Friday, May 15, 2009

Things I Never Knew About Brian Mulroney

Most Americans probably don't know who Brian Mulroney is.

He was the Prime Minister of Canada between 1984 and 1993. Americans might know him best as one of the three people who delivered eulogies at Ronald Reagan's funeral. The two others being former President George H.W. Bush and former British Prime Minister Margaret Thatcher. Mulroney led the Progressive Conservative Party to back to back majority governments in the 1980s. Something no Tory leader had done in Canada since Sir John A. Macdonald a century earlier.

Yet by the time Mulroney left office he was loathed by the Right as by the Left and his party was in shambles. They were reduced to 2 seats in the House of Commons in the 1993 federal election. It took more than a decade for a viable Conservative Party to again take shape in Canada.

The current Conservative government of Stephen Harper called a public inquiry into Mulroney for cash payments he accepted from German-Canadian businessman Karlheinz Schreiber after he left office in 1993-1994 to determine if he broke any laws. It is alleged that the deal was made two days before Mulroney left office. Mulroney has spent the past several days testifying before the inquiry.

In the mid-1990s, Mulroney was accused of accepting kickbacks from Schreiber for the sale of Airbus planes to Air Canada. Mulroney would sue the Canadian government for libel and would settle out of court for in excess of $2 million to cover legal expenses and an apology from the Government of Canada. However, the cash payments to Mulroney from Schreiber were revealed after the settlement. So Schreiber continues to hang over Mulroney's head to this very day.

I must admit I was one of those Canadians who loathed him. Even before he became Prime Minister he came off as arrogant and pompous. By the early 1990s it was almost a universal sentiment in Canada. I was living in Ottawa at the time and my grandparents came to visit. My grandfather recounted something he had seen on the way to my aunt and uncle's house from the airport. There was somebody with a sign, "Honk if you think Mulroney is an a#*hole." My grandfather said, "The noise was deafening." We all laughed.

Mulroney could be very blunt and caustic. When he had a falling out with Canadian journalist Peter C. Newman over his biography he said this at the 2005 Canadian Press Gallery Dinner. And you thought Wanda Sykes was rough at the White House Correspondents Dinner last weekend.

I never met Mulroney although I did hear him speak on one occasion at a very different dinner altogether. It was at the Canada-Israel Committee Annual Dinner in March 1993 at the Ottawa Congress Centre. Shimon Peres was the guest of honor.

Mulroney gave a sterling speech extoling Israel's accomplishments and virtues. He frowned on those who would lecture Israel about how to conduct itself. Mulroney noted how Israel had accepted Bosnian Muslim refugees from the former Yugoslavia with little fanfare. It was the first time I ever saw Mulroney in a positive light.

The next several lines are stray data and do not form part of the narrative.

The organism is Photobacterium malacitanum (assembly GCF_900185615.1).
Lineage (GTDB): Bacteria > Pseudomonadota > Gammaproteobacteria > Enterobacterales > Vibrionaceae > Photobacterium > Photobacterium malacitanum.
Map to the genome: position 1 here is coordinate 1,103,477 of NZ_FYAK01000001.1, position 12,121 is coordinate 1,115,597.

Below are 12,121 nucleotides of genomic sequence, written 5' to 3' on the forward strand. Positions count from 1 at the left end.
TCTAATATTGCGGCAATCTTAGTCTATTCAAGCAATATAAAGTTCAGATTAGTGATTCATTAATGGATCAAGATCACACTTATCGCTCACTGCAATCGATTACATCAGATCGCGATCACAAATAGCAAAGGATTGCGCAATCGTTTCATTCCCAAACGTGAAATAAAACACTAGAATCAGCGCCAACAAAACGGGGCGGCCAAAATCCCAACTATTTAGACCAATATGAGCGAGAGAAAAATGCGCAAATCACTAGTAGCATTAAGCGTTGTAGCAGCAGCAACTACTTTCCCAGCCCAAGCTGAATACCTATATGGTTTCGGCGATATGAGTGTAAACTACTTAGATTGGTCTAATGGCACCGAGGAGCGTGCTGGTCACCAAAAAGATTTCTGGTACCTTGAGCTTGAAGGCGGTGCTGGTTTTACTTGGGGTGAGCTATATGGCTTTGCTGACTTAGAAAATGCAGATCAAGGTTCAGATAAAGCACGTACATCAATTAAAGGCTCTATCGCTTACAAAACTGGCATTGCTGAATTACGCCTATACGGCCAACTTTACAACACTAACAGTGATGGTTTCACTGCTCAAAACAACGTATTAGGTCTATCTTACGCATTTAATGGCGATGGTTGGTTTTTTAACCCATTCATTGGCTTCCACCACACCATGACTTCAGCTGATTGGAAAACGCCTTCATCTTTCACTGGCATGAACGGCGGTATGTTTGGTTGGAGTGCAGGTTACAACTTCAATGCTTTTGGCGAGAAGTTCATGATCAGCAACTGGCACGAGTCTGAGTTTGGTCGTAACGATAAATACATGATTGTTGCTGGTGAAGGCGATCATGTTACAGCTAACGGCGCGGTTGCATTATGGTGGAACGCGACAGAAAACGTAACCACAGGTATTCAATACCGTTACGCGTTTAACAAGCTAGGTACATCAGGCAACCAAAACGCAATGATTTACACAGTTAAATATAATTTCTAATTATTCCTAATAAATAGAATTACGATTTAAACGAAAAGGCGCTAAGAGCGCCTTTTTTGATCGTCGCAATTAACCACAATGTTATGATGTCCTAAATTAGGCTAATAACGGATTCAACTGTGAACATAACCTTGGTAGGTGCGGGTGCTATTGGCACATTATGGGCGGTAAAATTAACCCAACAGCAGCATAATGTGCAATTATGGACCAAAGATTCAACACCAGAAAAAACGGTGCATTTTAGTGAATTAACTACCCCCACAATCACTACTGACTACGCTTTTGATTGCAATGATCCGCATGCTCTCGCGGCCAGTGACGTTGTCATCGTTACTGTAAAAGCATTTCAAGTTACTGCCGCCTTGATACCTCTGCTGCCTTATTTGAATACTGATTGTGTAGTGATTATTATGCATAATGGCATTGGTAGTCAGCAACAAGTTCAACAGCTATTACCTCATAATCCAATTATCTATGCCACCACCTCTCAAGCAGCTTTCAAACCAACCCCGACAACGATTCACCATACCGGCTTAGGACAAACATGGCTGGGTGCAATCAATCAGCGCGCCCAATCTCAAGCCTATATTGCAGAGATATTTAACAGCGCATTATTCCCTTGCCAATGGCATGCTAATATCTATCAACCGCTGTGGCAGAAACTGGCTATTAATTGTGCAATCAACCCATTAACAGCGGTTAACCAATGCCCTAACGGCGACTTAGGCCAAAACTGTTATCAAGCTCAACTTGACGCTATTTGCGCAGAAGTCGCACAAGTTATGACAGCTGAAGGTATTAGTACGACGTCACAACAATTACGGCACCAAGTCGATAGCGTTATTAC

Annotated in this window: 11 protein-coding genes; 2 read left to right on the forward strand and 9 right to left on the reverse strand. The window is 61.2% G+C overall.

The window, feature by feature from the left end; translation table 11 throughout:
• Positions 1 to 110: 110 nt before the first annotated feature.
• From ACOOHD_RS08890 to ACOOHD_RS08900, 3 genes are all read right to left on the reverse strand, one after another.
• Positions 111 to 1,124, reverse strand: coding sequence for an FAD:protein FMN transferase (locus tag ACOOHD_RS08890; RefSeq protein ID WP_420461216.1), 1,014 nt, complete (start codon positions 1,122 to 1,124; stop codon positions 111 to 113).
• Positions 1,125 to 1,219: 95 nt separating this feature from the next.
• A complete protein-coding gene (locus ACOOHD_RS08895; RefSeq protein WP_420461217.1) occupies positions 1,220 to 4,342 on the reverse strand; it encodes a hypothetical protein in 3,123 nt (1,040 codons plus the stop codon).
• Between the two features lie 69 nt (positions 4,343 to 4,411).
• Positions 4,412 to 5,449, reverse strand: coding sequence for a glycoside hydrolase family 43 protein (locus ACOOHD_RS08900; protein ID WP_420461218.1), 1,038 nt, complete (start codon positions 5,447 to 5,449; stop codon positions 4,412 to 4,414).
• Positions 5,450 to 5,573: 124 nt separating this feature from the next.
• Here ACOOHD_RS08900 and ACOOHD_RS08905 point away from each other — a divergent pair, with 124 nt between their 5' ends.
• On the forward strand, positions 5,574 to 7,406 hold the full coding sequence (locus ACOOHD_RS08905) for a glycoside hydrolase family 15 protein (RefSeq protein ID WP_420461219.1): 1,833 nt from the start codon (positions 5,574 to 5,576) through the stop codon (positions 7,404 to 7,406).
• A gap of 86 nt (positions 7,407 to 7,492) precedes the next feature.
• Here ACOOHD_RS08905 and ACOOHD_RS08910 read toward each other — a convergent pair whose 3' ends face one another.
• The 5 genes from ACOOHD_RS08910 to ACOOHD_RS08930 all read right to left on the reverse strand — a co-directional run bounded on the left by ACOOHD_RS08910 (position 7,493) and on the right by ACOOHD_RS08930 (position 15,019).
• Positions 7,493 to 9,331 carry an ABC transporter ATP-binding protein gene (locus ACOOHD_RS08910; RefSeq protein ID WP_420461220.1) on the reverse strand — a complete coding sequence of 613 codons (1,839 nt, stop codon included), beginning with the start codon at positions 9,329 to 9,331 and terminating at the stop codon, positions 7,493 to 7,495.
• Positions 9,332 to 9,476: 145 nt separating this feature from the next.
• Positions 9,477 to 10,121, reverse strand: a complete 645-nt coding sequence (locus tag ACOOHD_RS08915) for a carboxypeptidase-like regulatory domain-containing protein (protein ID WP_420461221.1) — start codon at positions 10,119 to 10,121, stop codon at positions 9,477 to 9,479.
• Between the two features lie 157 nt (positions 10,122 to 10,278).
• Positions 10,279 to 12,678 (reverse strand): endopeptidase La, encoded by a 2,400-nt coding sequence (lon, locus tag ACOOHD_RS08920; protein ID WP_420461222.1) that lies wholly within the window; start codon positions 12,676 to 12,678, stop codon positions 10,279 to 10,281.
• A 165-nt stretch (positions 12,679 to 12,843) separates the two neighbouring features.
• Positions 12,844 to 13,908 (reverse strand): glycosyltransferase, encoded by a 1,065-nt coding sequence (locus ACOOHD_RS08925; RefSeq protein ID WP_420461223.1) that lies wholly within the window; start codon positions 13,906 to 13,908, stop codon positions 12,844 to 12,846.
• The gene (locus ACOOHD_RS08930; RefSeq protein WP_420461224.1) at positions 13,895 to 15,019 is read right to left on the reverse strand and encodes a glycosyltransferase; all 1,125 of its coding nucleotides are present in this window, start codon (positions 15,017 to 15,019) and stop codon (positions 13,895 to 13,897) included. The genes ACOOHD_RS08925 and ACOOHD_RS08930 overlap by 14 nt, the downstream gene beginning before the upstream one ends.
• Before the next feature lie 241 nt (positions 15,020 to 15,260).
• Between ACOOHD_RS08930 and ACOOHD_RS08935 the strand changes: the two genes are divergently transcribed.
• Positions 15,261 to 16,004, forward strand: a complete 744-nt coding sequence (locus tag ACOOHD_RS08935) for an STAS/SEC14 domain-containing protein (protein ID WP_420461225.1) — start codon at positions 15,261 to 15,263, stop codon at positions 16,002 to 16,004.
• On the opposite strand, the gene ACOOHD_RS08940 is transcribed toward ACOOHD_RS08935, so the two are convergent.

Over time I have softened my view towards Mulroney. It is not to say that I accept how he governed wholecloth but he was certainly right about some things. Before there was NAFTA, there was the Canada-U.S. Free Trade Agreement. The 1988 federal election was fought over it. Many thought Canada or at the very least its economy would be absorbed into the United States thereby creating a North American economic and political union thus ending Canadian sovereignty.

Well, 20 years later the Canadian flag still flies. It is an imperfect agreement as all agreements are. But Canada is better off for it and as it turns out Mulroney was right to pursue it.

But there is a side to Mulroney I never knew. Until today. Remember the Ethiopian famine of 1984-1985? It turns out he had a lot to do with co-ordinating the international relief effort before the Bob Geldofs and Harry Belafontes of the world stepped into the picture.
Brian Stewart, Senior Correspondent of CBC's The National, has an article on Mulroney's generosity and how he did it with little fanfare.

That doesn't mean Mulroney is above the law. If he did something illegal he should be charged and face justice. But having seen and heard people villify George W. Bush for nearly a decade I came to realize that I was guilty of the same thing when it came to Mulroney. Some of my criticisms were legitimate but many were not. Discerning between constructive criticism and ad hominem attacks are a part of growing up. So is coming to an understanding about people with whom you disagree. They might be wrong about a particular matter but it doesn't make them bad people. It isn't to say that Brian Mulroney doesn't have negative qualities. Those qualities helped him get into the mess he finds himself in right now. But if Mulroney didn't have some positive qualities then why help people a world away and not toot his own horn? In the final analysis there is good and bad in all of us. Even if Mulroney behaved badly and broke the law it doesn't invalidate the good he did for the people of Ethiopia nearly a quarter century ago.

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